7 Reconstruction of the Nipple–Areola Complex
The final step in breast reconstruction is to recreate the nipple–areola complex (NAC). Although many patients initially think that this step is unnecessary, it is only after reconstruction of the nipple and areola that the breast takes on a natural appearance.
Reconstruction of the nipple–areola complex should only proceed once the patient and surgeon are satisfied with the shape and volume of the reconstructed breast. It is virtually impossible to re-correct nipple position.
The shape and position of the new nipple are partly determined by the appearance of the opposite breast. In principle at least, the correct nipple position is at the highest point of the breast mound. However, usually there is slight asymmetry between the reconstructed breast and the “normal” one, and often a compromise has to be made between the actual measurements and the visual appearance. Since some degree of asymmetry also occurs naturally, this is usually readily accepted by the patient. Using the nipple position on the contralateral breast as a guide is always preferable to basing the new nipple site on measurements alone.
The challenging part of nipple–areola reconstruction is to recreate the most natural-looking nipple possible with stable nipple projection. This is best achieved by taking a nipple graft from the contralateral breast. In autologous tissue reconstruction, excess flap tissue can also provide an excellent basis for recreating a nipple from the skin and underlying fat. This technique is less successful if the breast skin is tight, as is often the case after implant reconstruction.
Areolar tattooing has considerably simplified the reconstruction of the nipple–areola complex. A good alternative is a full-thickness skin graft—from the medial thigh, for example. Horizontal mastectomy scars in particular are difficult to conceal by tattooing, but can be covered extremely well by a skin graft.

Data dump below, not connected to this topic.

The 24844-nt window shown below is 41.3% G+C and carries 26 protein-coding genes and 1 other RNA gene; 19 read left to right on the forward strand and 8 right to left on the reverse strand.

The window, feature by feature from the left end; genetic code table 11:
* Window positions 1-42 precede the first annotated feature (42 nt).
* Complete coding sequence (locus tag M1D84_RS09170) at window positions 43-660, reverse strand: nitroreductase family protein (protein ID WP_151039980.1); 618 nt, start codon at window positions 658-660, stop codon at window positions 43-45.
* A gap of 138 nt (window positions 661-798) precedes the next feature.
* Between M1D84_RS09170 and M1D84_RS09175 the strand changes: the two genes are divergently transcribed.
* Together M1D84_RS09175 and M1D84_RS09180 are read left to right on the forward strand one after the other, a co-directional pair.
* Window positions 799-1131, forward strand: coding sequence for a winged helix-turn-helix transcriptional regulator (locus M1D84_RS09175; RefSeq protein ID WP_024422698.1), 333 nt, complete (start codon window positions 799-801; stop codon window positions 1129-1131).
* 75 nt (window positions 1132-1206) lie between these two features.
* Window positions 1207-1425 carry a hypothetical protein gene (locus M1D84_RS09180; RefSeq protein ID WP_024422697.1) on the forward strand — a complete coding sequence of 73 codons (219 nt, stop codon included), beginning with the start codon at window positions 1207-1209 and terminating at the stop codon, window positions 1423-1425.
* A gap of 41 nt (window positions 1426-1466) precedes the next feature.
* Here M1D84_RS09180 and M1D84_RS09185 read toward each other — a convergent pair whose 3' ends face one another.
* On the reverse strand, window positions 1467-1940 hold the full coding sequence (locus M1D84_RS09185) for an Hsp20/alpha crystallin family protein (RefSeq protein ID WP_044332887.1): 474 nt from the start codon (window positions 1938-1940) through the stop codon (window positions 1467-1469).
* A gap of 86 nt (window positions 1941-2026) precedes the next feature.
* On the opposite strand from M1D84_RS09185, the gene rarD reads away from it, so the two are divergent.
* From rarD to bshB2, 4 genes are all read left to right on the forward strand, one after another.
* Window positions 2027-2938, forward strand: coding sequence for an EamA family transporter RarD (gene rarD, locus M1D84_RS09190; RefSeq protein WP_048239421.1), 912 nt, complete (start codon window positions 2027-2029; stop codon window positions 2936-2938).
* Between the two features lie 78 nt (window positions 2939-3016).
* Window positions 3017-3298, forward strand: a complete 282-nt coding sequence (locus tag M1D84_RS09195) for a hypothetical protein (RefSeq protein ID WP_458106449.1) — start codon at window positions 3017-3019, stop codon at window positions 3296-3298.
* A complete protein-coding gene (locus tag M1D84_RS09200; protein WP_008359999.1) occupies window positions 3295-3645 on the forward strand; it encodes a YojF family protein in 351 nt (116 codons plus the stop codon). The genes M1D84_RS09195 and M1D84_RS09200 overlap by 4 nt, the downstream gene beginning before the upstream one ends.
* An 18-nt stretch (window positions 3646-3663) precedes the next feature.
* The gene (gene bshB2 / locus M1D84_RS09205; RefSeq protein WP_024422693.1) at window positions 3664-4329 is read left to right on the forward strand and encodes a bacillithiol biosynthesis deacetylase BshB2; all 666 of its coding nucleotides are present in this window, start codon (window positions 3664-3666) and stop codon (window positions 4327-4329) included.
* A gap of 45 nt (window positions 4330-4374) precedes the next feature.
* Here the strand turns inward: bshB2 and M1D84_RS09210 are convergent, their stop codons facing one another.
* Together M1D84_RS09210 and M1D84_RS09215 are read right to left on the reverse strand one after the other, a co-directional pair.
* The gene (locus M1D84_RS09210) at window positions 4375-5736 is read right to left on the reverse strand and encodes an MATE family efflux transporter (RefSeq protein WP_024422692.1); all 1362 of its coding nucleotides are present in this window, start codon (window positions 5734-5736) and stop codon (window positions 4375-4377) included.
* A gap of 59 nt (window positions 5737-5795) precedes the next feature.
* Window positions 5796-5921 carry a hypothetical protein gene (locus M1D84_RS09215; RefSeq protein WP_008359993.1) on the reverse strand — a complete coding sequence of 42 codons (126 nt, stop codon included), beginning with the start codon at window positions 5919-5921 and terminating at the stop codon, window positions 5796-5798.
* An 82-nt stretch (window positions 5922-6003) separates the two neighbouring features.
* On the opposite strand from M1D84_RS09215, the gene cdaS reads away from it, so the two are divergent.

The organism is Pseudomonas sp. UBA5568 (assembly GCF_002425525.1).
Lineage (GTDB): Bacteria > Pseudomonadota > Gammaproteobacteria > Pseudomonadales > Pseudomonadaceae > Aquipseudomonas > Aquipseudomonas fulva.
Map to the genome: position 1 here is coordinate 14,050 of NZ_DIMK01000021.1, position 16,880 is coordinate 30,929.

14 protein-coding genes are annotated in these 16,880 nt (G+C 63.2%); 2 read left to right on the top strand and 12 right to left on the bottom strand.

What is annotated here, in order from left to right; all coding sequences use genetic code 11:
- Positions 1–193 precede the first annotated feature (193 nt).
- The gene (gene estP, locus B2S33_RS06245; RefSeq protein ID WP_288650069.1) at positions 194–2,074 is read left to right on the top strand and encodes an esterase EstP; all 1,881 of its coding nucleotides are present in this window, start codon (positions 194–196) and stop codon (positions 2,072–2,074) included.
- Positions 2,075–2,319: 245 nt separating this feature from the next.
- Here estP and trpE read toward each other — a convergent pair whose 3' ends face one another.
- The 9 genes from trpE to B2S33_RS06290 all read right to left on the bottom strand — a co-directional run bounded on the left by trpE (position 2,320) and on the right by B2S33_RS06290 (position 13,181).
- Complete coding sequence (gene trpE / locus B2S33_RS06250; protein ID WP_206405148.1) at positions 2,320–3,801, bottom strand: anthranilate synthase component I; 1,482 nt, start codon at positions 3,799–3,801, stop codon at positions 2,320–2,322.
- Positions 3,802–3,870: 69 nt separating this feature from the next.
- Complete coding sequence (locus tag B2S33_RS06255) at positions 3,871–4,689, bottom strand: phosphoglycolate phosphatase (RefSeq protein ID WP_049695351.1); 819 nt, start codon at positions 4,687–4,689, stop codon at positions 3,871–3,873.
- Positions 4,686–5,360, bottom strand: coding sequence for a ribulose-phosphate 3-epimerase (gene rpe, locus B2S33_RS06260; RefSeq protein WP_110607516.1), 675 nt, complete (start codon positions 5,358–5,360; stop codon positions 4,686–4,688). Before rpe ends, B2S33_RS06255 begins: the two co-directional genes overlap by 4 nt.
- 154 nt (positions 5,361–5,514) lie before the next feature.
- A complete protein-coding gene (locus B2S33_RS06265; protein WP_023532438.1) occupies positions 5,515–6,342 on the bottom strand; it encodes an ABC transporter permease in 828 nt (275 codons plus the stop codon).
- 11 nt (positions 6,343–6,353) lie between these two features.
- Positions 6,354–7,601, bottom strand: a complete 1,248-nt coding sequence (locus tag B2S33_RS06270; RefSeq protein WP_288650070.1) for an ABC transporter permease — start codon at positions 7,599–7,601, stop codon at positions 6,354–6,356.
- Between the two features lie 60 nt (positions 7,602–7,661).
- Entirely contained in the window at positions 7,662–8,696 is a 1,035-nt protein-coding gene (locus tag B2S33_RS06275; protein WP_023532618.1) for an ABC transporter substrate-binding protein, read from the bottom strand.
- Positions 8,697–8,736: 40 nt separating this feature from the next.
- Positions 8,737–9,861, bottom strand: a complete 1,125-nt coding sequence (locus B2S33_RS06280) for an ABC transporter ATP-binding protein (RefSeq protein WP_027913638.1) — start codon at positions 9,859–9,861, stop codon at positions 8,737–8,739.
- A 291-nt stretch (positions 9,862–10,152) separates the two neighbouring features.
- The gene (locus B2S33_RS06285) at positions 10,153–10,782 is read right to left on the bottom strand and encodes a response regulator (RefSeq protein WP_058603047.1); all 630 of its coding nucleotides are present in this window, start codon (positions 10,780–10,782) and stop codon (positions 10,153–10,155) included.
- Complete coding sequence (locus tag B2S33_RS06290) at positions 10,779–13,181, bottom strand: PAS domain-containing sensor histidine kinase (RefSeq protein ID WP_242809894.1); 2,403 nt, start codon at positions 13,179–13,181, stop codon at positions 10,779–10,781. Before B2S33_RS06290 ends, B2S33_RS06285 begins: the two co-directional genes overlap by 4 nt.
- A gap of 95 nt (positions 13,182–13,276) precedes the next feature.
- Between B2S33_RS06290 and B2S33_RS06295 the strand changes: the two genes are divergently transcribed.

Nipple Reconstruction Techniques
Nipple Grafting from the Contralateral Breast
If the contralateral nipple has sufficient projection, it is cut in half horizontally, and after de-epithelialization of the recipient site, it is sutured into the correct position using simple interrupted sutures. The donor-site defect can be closed primarily or can remain open to allow re-epithelialization to occur from the lactiferous ducts.
Patients are often wary of this procedure, fearing loss of nipple sensation and wishing to avoid surgery on the “healthy” breast. Both of these concerns can be allayed. Firstly, it is not possible for sensory disturbance to be cause by a transverse incision of the nipple; and secondly, there is only minimal scarring after reepithelialization and wound closure.
This technique is still the best option for re-creating a natural-appearing nipple ( Fig. 7.3 ).
Intraoperative harvesting of a portion of the ipsilateral nipple is an alternative to using a graft from the contralateral nipple. Intraoperative histopathological diagnosis is mandatory, but it should be noted that even then, there is still a risk of transferring cancer cells.
A number of local flap techniques have been described. We have found the modified star flap based on the method of Askenazi and Hartrampf to be an excellent option for nipple reconstruction after autologous tissue transfer—for instance, in latissimus dorsi or transverse rectus abdominis muscle/deep inferior epigastric perforator (TRAM/DIEP) flap reconstruction of the breast. The advantage of this procedure is that it does not require an additional skin graft for coverage of the donor site. Instead, the areola is created by tattooing.
Depending on the amount of excess skin available after breast reconstruction, a smaller or larger flap can be cut. Normally, the width of the flap base is drawn according to the width of the opposite nipple ( Fig. 7.1 ). The width of the flap wing should generally not exceed 1.5 cm, as it will otherwise limit natural breast ptosis. The flap length should not exceed that of the planned areola. The flap wing is typically 2 cm in length. After closure of the donor site, the nipple is reconstructed from the small, star-shaped flap. Additional details are provided in the accompanying figures.
We no longer use the skate flap for nipple reconstruction, as it requires a skin graft to cover the defect.